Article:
Good Grief

There aren’t many things in life that we can be absolutely certain of. Sure, there’s the old saying that the only things we can be sure of are death and taxes, which, whether we like it or not, is true. Another thing we can be sure that we will experience at one time or another is some degree of change.

As a therapist who specializes in assisting my clients with life transitions, my clients confide in me regularly about relatively minor changes in life to very significant ones, as well. These changes can occur in myriad ways. Perhaps as a child you experienced moving from one grade to another, or one school to another. As an adult, you probably have experienced moving from one company to another, or even from one career to another. If we are truly mindful, we see that change is happening for us at every moment.

A favorite activity in my practice is to have clients draw a sort of timeline on a large, blank piece of paper. At the top, I have them write, “Change Timeline”. I ask them to draw a timeline of all the changes that they have experienced in their life, whatever comes to mind. Some people like to be creative in this exercise, and draw a path or a road with pictures representing the changes they have experienced along the way. Others like to draw a more literal timeline with dots and words describing the event along a straight line. Either way is fine. After my clients tell me that they are finished, I invite them to be with their timeline for just a few minutes. Then, I ask them to look at the title at the top of the page — “Change Timeline”. I instruct them to cross out the word “Change” and write “Loss”. The top of the timeline then reads “Loss Timeline.”

You see, along with every change comes loss. Even the change in the time of day carries with it a certain loss, as that moment will never be repeated again. When people view the changes in their life not only as transitions but also losses, it provides a deeper context to understand current feelings, challenges, and emotions as a new dimension of loss is discovered. Most people are unaware of how much unacknowledged grief and loss they have experienced, and gain new insight and self-compassion.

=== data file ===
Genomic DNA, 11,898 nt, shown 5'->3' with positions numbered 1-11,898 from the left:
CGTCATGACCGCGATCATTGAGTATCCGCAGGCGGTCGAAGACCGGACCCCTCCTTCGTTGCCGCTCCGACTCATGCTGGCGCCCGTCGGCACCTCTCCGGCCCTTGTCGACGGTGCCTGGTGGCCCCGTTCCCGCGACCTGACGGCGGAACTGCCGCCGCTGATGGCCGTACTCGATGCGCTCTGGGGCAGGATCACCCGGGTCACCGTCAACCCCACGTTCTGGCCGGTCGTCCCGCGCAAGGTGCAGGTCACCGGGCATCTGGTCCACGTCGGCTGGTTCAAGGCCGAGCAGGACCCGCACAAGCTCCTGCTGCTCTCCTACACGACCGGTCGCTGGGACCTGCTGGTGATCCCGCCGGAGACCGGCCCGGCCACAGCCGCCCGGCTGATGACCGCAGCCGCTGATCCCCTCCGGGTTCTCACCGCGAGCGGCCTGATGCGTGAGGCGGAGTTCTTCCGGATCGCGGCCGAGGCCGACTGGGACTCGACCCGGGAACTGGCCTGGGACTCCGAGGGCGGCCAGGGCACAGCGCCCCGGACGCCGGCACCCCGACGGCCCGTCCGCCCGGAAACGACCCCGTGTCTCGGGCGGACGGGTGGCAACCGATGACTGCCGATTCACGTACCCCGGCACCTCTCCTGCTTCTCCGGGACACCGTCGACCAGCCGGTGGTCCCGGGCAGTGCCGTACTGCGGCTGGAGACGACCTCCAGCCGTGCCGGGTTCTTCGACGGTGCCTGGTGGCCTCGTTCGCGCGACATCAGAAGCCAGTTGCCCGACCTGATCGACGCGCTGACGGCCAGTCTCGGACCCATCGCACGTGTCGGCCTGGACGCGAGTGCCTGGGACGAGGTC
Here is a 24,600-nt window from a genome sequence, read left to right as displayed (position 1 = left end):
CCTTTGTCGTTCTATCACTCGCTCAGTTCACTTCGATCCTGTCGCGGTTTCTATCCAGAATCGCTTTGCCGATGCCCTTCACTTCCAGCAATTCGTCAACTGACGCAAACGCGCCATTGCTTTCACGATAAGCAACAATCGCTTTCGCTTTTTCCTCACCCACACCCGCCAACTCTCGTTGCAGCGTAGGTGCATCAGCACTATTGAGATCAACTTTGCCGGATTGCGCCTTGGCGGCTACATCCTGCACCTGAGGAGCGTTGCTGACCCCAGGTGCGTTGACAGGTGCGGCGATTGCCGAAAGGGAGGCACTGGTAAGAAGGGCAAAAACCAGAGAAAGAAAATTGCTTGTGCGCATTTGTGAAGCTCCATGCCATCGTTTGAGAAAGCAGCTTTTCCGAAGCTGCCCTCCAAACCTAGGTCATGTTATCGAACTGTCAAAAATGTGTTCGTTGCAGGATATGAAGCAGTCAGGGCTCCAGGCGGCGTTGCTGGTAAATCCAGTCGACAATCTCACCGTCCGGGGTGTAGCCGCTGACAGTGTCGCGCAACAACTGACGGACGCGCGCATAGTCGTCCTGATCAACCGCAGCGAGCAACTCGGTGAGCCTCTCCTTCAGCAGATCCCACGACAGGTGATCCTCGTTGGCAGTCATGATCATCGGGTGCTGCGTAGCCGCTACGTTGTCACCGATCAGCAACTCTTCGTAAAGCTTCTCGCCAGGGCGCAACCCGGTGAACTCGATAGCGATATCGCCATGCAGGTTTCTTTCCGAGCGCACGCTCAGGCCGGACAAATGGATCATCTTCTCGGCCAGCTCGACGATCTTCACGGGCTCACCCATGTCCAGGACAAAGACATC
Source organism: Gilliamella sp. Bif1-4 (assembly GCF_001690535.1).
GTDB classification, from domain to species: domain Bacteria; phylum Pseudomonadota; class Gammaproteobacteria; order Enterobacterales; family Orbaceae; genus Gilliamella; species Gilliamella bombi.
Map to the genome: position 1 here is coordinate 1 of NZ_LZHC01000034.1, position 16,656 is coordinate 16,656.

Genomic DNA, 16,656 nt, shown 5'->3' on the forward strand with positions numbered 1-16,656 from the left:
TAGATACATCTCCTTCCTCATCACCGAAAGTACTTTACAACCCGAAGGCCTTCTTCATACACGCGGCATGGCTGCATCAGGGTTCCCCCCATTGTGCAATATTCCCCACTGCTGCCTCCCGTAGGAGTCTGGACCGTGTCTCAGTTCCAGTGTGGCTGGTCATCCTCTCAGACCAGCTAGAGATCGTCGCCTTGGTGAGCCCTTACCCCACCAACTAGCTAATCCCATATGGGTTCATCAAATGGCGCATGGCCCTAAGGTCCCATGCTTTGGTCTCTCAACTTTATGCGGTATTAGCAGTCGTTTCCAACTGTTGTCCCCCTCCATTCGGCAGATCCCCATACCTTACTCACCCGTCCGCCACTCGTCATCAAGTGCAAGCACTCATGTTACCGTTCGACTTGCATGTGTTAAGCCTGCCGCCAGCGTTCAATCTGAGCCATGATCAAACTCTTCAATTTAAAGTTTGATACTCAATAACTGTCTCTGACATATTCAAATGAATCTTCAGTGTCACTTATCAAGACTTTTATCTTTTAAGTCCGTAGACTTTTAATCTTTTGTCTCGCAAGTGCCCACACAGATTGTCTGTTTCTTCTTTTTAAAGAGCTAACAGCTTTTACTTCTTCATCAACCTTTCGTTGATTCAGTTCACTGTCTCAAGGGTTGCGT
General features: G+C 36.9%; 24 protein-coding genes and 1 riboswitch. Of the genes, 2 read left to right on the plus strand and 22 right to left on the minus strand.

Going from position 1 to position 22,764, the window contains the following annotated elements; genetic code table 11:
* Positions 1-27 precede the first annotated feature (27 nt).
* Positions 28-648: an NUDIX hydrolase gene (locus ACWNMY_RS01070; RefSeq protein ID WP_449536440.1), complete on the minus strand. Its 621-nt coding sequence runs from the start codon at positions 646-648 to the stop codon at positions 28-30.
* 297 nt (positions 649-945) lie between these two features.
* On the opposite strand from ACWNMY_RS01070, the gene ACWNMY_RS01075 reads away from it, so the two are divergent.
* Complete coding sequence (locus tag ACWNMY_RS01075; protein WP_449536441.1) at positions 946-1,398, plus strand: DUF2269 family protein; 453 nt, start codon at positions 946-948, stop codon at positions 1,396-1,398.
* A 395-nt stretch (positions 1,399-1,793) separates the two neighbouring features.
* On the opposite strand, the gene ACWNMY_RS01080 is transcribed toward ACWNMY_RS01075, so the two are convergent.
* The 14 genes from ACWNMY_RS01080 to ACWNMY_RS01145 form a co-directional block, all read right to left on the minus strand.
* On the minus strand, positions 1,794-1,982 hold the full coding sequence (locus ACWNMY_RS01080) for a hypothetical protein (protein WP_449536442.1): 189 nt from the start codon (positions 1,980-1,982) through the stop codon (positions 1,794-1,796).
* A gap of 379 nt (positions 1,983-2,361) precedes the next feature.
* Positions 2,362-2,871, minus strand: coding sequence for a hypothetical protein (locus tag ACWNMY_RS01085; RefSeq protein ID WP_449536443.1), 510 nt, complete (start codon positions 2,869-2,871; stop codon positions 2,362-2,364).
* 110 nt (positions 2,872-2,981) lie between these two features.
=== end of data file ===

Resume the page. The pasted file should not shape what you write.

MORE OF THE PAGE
Through this lens, it is clear that grief is not something that just a few people experience when a major death loss occurs. In fact, grief can occur with everything from changing jobs, moving homes, having children, or even seemingly good news like getting a promotion or getting married. Along with every change, something is lost — even if something is gained.

Most of the time, we can bounce back from changes that we experience without the assistance of a counselor or therapist. Trouble arises, however, when we fail to acknowledge the significance of loss and avoid working through it. Over time, unacknowleged or unprocessed grief can start to show up as depression, stress, irritability, or anxiety. This is often when it is helpful to consult with a therapist or trusted practitioner. Therapists are trained to help guide clients through life transitions — including the loss of children, parents, or spouses, job changes, or adjusting to new surroundings.

What’s most important is to acknowledge that just by virtue of the human experience, we will all experience loss to some degree at various points in our lives. Be compassionate with yourself and extend yourself understanding and grace when you do. Over time, the intensity of grief will diminish. As Renoir said, “The pain passes, but the beauty remains.” Although it may always be a part of our lives, as we appropriately acknowledge our grief, we can experience wholeness again.

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Jeremy Savage, MA, LPC

2727 Bryant St. #104
Denver, CO 80211

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